Frustratingly, you’ve declined time and again to answer those questions, which leaves me wondering why that is. The most obvious answer is that you can’t. I’d find that hard to believe, simply because it would be odd for someone to invest so much in something without a base level knowledge. But you can surely see how someone would find it strange to read an article denouncing the status quo only to find the author stubbornly unforthcoming about very basic details of their proposed alternative.

I keep trying to scratch the surface of what you’re putting forth, but each time I do, I’m finding, like Gertrude Stein, that there’s no there there.

Should you change your mind and decide to provide substantive answers to my questions, I’d be happy to continue the dialogue. But to continue the current roundabout is akin to trying to nail Jello to the wall, and I’m not interested in that sort of unproductive activity.

Your call, and thanks.

Rob Bennett May 9, 2010 at 4:49 am

It was my interpretation of your statement: “My belief is that the future is known. I believe that U.S. stocks will continue to provide an average long-term return of something in the neighborhood of 6.5 percent real.” That sounded to me as if you view that as a guaranteed result.

Okay. It’s not guaranteed.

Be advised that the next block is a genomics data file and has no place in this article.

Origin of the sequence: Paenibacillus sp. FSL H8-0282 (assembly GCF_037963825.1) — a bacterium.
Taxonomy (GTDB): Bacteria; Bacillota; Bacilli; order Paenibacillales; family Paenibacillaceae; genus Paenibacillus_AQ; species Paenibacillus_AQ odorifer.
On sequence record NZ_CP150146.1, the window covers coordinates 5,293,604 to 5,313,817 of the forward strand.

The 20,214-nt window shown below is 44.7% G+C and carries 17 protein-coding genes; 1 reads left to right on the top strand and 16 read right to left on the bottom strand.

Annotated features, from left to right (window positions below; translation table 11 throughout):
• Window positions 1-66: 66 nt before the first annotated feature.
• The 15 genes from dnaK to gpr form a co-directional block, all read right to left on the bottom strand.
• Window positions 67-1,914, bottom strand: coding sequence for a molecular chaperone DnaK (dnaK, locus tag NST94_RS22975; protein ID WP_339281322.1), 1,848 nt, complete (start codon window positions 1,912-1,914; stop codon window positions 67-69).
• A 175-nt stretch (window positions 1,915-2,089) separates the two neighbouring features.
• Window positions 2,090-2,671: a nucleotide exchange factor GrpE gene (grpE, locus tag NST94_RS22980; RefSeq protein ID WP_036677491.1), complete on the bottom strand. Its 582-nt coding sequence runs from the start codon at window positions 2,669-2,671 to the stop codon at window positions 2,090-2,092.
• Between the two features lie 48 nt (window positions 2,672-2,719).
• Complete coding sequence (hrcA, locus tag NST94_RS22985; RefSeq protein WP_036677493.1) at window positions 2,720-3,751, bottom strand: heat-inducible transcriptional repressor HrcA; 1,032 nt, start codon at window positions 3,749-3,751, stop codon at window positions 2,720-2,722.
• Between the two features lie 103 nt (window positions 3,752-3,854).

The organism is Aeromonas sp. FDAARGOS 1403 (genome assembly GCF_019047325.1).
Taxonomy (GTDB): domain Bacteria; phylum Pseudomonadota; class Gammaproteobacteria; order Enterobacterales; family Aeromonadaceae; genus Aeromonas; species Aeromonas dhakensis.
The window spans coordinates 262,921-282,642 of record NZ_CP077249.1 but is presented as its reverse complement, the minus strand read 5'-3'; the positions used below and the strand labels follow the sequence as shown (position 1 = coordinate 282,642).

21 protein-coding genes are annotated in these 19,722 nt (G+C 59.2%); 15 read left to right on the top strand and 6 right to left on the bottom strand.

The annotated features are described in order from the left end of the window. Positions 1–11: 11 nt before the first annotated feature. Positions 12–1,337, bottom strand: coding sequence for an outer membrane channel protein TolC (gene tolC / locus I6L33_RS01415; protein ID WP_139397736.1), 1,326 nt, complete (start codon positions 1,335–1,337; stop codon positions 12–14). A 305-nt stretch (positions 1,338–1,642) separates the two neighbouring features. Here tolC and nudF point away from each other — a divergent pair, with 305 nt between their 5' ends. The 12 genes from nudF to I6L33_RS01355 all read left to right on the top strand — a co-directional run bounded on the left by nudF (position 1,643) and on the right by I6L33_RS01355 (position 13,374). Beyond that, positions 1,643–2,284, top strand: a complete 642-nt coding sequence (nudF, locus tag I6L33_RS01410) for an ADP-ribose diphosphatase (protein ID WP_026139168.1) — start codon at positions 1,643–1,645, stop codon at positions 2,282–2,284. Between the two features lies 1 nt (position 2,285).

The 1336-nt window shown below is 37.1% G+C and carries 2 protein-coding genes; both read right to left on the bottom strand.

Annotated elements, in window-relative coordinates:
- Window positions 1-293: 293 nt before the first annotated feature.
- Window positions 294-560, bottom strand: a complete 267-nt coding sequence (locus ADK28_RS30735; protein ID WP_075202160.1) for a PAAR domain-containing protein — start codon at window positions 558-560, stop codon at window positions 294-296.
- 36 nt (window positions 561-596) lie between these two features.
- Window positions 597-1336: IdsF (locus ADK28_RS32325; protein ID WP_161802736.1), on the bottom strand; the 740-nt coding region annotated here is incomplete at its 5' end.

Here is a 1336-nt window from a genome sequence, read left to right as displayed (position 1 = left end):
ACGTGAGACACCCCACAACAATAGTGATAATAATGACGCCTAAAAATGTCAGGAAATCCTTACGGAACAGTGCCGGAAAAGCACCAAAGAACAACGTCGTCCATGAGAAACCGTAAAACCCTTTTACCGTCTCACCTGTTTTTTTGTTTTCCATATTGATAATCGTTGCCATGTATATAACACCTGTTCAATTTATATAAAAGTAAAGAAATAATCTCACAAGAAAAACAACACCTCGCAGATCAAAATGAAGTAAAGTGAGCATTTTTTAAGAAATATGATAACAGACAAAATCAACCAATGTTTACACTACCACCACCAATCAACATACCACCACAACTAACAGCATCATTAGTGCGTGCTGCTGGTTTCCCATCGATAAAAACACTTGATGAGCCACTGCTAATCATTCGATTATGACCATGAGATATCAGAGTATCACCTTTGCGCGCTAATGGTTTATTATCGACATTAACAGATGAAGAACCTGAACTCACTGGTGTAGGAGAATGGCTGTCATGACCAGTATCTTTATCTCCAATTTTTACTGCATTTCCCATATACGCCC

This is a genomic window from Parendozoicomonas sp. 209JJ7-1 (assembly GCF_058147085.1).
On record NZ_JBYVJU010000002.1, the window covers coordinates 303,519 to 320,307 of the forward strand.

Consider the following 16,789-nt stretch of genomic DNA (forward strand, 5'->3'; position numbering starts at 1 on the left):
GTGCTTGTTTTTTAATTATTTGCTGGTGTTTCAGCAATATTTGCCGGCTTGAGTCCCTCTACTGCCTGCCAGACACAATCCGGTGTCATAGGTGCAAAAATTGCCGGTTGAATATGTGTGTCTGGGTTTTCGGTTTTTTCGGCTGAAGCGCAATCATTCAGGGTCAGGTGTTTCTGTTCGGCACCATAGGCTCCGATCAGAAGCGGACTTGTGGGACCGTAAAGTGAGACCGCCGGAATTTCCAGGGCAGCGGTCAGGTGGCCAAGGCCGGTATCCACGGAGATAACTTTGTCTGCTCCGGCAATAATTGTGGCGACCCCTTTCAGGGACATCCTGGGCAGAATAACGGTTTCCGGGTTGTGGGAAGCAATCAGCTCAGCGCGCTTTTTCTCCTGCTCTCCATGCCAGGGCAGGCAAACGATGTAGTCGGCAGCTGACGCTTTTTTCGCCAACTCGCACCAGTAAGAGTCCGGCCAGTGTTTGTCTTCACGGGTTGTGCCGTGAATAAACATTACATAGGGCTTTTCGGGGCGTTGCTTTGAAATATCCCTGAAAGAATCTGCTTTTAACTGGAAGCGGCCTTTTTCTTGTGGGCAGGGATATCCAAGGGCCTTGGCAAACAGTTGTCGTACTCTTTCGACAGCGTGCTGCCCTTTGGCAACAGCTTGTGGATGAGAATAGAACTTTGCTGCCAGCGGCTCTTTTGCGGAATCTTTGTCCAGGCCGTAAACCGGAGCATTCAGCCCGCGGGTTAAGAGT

We all need to make a decision as to what we think the long-term return for stocks is going to be. If you fail to do that, you are failing to engage in an essential step of the process of investing rationally.

Buy-and-Hold makes a call on this but the call is hidden and not rooted in a rational assessment (it was rooted in a rational assessment in the days when serious people believed in the Efficient Market Theory, but those days are long gone). The Buy-and-Hold call is that this is going to be the first time in history when valuations have zero effect on long-term returns. That call is so far-fetched that I reject it out of hand.

My personal call is that stocks are likely to perform in the future at least somewhat as they always have in the past. All of the calculators were built pursuant to that assumption. But it’ easy to make adjustments to reflect other calls. If you think things are going to be worse than ever before, subtract something from the numbers. If you think better, add something.

Those who add something or subtract something are investing rationally. They are not agreeing with Rob Bennett, but they are making a different rational choice. Those who follow Buy-and-Hold are failing to even think through the question. This is my objection to the Buy-and-Hold approach. Investors cannot duck this one. They are going to need to live with the results of their call. So they should be willing to spend at least a few moments thinking it through.

If you don’t want to spend much time thinking it through, it seems to me that the natural default is the one I have chosen, to assume that the future will be at least somewhat like the past. The Buy-and-Hold call, that the future will be radically unlike anything we have ever seen in the past (that this will be the first time in history when valuations will have zero effect) makes zero sense to me. I believe that this call is rooted more in marketing considerations than it is in an effort to help investors invest effectively.